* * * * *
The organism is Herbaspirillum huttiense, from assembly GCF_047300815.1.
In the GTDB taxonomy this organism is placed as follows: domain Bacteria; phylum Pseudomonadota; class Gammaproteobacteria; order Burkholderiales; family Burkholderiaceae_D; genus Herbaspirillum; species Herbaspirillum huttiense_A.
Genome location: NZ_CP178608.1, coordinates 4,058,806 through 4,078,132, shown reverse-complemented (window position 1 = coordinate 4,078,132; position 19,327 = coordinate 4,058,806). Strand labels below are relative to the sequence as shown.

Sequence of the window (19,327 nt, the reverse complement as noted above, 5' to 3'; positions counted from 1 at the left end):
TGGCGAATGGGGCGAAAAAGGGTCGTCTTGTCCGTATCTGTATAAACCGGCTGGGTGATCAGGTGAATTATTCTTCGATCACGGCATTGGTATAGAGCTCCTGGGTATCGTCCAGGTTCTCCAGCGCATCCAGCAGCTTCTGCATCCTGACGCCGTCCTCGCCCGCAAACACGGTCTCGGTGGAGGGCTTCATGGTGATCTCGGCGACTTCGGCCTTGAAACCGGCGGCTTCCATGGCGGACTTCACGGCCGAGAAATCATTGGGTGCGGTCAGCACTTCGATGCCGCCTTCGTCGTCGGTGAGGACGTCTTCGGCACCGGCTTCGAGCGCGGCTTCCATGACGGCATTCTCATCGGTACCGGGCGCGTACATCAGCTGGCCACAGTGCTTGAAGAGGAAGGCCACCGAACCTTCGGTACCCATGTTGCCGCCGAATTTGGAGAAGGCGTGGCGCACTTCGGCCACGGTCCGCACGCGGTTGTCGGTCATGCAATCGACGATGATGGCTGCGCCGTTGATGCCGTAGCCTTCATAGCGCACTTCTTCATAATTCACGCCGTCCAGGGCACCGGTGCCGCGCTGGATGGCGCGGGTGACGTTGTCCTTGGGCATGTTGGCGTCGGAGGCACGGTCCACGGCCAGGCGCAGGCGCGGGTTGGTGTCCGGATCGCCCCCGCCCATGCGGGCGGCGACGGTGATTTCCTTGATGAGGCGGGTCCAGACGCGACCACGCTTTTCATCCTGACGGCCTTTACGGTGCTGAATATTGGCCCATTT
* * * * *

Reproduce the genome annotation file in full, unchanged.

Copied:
The organism is Herbaspirillum huttiense, from assembly GCF_047300815.1.
In the GTDB taxonomy this organism is placed as follows: domain Bacteria; phylum Pseudomonadota; class Gammaproteobacteria; order Burkholderiales; family Burkholderiaceae_D; genus Herbaspirillum; species Herbaspirillum huttiense_A.
Genome location: NZ_CP178608.1, coordinates 4,058,806 through 4,078,132, shown reverse-complemented (window position 1 = coordinate 4,078,132; position 19,327 = coordinate 4,058,806). Strand labels below are relative to the sequence as shown.

Sequence of the window (19,327 nt, the reverse complement as noted above, 5' to 3'; positions counted from 1 at the left end):
TGGCGAATGGGGCGAAAAAGGGTCGTCTTGTCCGTATCTGTATAAACCGGCTGGGTGATCAGGTGAATTATTCTTCGATCACGGCATTGGTATAGAGCTCCTGGGTATCGTCCAGGTTCTCCAGCGCATCCAGCAGCTTCTGCATCCTGACGCCGTCCTCGCCCGCAAACACGGTCTCGGTGGAGGGCTTCATGGTGATCTCGGCGACTTCGGCCTTGAAACCGGCGGCTTCCATGGCGGACTTCACGGCCGAGAAATCATTGGGTGCGGTCAGCACTTCGATGCCGCCTTCGTCGTCGGTGAGGACGTCTTCGGCACCGGCTTCGAGCGCGGCTTCCATGACGGCATTCTCATCGGTACCGGGCGCGTACATCAGCTGGCCACAGTGCTTGAAGAGGAAGGCCACCGAACCTTCGGTACCCATGTTGCCGCCGAATTTGGAGAAGGCGTGGCGCACTTCGGCCACGGTCCGCACGCGGTTGTCGGTCATGCAATCGACGATGATGGCTGCGCCGTTGATGCCGTAGCCTTCATAGCGCACTTCTTCATAATTCACGCCGTCCAGGGCACCGGTGCCGCGCTGGATGGCGCGGGTGACGTTGTCCTTGGGCATGTTGGCGTCGGAGGCACGGTCCACGGCCAGGCGCAGGCGCGGGTTGGTGTCCGGATCGCCCCCGCCCATGCGGGCGGCGACGGTGATTTCCTTGATGAGGCGGGTCCAGACGCGACCACGCTTTTCATCCTGACGGCCTTTACGGTGCTGAATATTGGCCCATTT